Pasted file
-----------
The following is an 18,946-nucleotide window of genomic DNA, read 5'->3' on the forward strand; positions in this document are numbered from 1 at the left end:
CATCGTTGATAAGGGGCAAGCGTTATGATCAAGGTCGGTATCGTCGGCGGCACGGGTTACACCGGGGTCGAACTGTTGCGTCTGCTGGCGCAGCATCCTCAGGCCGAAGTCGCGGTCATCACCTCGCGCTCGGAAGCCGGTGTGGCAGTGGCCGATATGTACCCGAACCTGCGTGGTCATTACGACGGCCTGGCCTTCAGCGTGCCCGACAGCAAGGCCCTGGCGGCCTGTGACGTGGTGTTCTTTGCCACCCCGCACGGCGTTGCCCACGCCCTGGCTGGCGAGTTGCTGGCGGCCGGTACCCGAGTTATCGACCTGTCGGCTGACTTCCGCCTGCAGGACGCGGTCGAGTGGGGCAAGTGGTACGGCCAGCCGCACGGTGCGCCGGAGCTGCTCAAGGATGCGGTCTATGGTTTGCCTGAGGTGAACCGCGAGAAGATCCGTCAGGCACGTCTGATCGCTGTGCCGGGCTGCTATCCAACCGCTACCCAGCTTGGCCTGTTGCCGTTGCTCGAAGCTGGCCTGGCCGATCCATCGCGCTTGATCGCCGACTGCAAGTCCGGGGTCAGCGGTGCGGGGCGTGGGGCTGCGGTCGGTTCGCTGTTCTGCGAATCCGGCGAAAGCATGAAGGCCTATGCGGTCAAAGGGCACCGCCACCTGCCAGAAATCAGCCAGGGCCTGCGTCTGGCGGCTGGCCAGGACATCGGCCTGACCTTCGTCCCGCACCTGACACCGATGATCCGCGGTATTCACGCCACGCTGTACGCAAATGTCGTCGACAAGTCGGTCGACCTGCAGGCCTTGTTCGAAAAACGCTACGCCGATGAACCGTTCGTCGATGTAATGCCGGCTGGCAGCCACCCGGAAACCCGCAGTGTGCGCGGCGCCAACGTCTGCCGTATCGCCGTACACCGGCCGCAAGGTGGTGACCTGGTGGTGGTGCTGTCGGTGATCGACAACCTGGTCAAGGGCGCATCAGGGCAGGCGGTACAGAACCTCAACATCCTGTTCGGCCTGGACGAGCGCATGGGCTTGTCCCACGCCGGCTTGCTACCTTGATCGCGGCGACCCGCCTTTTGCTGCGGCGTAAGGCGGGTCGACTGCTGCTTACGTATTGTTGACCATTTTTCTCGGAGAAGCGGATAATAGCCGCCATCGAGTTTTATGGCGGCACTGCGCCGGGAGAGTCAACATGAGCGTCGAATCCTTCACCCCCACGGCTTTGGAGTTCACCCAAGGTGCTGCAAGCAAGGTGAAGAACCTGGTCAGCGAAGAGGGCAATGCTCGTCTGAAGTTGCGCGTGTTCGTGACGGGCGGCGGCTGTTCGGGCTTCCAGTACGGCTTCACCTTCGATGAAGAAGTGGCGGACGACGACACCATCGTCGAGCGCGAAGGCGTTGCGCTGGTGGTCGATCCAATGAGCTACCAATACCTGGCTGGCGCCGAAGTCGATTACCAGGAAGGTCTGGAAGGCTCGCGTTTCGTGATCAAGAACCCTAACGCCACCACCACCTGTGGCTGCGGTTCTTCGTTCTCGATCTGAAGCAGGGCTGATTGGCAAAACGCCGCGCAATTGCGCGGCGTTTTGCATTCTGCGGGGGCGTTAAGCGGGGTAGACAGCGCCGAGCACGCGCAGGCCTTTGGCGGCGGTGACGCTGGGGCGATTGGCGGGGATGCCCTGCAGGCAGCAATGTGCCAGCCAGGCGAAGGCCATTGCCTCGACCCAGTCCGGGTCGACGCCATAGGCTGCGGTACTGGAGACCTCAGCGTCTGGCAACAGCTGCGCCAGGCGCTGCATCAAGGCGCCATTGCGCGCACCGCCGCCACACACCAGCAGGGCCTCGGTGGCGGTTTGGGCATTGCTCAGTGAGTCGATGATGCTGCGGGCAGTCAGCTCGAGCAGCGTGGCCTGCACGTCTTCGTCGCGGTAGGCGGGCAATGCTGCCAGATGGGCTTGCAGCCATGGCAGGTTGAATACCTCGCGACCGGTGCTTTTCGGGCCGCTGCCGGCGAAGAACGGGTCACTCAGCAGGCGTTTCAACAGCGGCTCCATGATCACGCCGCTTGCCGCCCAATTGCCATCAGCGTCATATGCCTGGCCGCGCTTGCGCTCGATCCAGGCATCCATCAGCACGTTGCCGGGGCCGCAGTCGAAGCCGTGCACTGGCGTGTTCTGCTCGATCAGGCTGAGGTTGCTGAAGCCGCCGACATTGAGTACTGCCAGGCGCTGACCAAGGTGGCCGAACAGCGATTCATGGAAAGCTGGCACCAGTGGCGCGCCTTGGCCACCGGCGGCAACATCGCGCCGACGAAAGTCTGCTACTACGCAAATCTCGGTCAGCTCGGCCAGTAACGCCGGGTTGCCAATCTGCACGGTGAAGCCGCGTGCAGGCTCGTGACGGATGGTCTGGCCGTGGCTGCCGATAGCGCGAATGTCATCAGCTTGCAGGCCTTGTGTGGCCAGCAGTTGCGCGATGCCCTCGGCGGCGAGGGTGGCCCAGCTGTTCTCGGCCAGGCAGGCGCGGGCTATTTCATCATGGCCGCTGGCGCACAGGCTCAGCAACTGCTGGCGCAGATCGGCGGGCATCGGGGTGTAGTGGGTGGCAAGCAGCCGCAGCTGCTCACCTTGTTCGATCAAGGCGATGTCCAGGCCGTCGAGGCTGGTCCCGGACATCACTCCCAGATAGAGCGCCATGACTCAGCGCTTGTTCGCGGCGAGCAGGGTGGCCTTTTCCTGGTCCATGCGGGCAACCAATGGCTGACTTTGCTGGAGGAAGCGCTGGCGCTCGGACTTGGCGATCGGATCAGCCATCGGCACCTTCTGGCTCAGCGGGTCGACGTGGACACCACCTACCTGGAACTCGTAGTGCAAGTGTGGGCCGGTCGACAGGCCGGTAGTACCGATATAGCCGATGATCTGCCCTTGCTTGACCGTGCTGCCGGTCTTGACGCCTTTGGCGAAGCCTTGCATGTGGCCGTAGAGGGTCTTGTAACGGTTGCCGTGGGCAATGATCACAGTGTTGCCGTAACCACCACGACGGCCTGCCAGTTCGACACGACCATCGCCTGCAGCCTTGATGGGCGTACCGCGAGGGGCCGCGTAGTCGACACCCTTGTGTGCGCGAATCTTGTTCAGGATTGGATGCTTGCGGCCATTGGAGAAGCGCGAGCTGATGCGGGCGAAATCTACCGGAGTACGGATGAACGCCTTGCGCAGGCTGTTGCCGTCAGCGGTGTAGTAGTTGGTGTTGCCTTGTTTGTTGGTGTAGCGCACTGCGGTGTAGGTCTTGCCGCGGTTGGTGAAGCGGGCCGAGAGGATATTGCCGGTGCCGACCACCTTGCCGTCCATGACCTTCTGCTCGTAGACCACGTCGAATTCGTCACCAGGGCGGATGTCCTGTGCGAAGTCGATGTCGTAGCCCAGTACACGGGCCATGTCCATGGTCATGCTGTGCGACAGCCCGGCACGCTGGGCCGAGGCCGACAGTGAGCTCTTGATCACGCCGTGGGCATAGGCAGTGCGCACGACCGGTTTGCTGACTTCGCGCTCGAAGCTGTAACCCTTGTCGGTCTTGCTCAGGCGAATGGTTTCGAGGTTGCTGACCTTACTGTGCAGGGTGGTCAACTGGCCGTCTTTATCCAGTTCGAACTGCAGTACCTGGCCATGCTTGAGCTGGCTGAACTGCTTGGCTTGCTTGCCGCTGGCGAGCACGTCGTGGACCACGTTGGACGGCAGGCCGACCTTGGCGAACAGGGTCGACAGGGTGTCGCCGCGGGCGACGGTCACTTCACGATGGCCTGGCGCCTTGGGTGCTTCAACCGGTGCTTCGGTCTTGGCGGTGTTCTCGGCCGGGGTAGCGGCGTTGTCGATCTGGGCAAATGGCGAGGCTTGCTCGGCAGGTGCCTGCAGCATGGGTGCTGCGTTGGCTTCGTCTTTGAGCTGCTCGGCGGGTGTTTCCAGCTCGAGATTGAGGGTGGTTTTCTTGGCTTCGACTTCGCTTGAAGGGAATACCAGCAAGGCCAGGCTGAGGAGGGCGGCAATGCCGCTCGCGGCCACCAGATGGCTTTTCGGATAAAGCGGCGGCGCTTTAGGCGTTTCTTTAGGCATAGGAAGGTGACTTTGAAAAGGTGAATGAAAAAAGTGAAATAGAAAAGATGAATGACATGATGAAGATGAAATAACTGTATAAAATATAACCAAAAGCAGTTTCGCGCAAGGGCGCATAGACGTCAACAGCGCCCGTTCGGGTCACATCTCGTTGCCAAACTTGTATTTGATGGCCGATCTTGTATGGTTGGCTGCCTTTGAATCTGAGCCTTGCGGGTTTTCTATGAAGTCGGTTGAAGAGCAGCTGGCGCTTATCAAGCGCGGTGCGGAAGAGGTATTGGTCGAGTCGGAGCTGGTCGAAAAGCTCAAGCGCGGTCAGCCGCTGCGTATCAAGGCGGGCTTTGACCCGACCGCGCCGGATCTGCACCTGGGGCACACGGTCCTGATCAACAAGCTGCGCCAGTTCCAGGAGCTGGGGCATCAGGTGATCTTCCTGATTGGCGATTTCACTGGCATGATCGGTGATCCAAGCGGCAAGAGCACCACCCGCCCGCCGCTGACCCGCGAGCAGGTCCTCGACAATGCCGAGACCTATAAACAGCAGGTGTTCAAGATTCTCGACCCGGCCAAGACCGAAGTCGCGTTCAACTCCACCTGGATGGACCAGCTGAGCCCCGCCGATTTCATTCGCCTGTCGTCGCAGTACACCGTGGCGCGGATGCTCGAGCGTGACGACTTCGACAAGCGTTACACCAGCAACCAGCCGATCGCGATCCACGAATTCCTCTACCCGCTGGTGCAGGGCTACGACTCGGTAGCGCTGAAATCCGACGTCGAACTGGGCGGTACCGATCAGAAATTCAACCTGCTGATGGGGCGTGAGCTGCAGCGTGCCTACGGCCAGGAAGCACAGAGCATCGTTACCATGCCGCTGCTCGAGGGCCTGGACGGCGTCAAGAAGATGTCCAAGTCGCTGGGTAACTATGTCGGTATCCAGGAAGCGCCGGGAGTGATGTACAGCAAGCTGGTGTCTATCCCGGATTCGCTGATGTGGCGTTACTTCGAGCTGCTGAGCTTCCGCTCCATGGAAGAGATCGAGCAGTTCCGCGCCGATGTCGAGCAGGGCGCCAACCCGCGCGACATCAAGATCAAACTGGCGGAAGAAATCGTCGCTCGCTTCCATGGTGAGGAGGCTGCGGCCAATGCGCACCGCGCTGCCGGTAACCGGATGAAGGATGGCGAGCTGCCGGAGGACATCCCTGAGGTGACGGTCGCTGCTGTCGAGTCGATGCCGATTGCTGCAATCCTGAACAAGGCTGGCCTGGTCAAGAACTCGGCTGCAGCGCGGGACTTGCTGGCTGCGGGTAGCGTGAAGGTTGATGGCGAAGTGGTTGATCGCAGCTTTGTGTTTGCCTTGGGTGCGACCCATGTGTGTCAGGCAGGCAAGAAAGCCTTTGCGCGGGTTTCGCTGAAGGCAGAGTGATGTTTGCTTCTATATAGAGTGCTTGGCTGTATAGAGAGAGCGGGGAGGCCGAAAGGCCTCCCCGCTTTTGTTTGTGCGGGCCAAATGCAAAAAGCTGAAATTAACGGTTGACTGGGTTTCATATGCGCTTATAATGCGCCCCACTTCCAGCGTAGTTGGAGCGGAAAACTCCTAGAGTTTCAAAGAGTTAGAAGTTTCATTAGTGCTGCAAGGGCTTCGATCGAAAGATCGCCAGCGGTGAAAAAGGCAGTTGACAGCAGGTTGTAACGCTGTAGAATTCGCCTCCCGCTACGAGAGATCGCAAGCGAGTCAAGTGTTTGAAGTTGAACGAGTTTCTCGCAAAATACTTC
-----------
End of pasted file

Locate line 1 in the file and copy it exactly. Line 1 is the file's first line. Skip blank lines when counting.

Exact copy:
The following is an 18,946-nucleotide window of genomic DNA, read 5'->3' on the forward strand; positions in this document are numbered from 1 at the left end: